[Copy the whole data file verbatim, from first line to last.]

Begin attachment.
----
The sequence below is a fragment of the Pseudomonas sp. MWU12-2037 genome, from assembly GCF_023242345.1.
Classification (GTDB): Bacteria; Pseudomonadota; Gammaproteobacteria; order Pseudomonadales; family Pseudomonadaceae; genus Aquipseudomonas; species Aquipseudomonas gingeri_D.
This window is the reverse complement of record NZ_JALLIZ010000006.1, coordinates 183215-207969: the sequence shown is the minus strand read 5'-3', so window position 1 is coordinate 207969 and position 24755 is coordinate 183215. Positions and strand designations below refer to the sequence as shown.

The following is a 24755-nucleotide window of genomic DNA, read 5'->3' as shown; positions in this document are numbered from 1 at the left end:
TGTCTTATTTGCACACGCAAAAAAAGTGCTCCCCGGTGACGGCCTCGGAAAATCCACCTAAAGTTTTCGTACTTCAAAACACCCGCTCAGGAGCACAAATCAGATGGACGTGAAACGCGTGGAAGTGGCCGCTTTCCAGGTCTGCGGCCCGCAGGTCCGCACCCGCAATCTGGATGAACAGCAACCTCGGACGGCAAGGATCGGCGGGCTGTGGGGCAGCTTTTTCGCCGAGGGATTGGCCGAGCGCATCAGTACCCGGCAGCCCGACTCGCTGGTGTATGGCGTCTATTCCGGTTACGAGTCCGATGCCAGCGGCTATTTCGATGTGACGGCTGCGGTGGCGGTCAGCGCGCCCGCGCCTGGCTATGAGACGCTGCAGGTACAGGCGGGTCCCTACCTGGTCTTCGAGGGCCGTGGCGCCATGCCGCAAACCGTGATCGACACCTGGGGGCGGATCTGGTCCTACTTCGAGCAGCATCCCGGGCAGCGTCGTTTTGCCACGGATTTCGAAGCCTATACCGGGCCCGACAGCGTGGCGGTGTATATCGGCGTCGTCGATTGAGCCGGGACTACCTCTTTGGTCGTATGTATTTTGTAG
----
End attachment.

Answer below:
The sequence below is a fragment of the Pseudomonas sp. MWU12-2037 genome, from assembly GCF_023242345.1.
Classification (GTDB): Bacteria; Pseudomonadota; Gammaproteobacteria; order Pseudomonadales; family Pseudomonadaceae; genus Aquipseudomonas; species Aquipseudomonas gingeri_D.
This window is the reverse complement of record NZ_JALLIZ010000006.1, coordinates 183215-207969: the sequence shown is the minus strand read 5'-3', so window position 1 is coordinate 207969 and position 24755 is coordinate 183215. Positions and strand designations below refer to the sequence as shown.

The following is a 24755-nucleotide window of genomic DNA, read 5'->3' as shown; positions in this document are numbered from 1 at the left end:
TGTCTTATTTGCACACGCAAAAAAAGTGCTCCCCGGTGACGGCCTCGGAAAATCCACCTAAAGTTTTCGTACTTCAAAACACCCGCTCAGGAGCACAAATCAGATGGACGTGAAACGCGTGGAAGTGGCCGCTTTCCAGGTCTGCGGCCCGCAGGTCCGCACCCGCAATCTGGATGAACAGCAACCTCGGACGGCAAGGATCGGCGGGCTGTGGGGCAGCTTTTTCGCCGAGGGATTGGCCGAGCGCATCAGTACCCGGCAGCCCGACTCGCTGGTGTATGGCGTCTATTCCGGTTACGAGTCCGATGCCAGCGGCTATTTCGATGTGACGGCTGCGGTGGCGGTCAGCGCGCCCGCGCCTGGCTATGAGACGCTGCAGGTACAGGCGGGTCCCTACCTGGTCTTCGAGGGCCGTGGCGCCATGCCGCAAACCGTGATCGACACCTGGGGGCGGATCTGGTCCTACTTCGAGCAGCATCCCGGGCAGCGTCGTTTTGCCACGGATTTCGAAGCCTATACCGGGCCCGACAGCGTGGCGGTGTATATCGGCGTCGTCGATTGAGCCGGGACTACCTCTTTGGTCGTATGTATTTTGTAG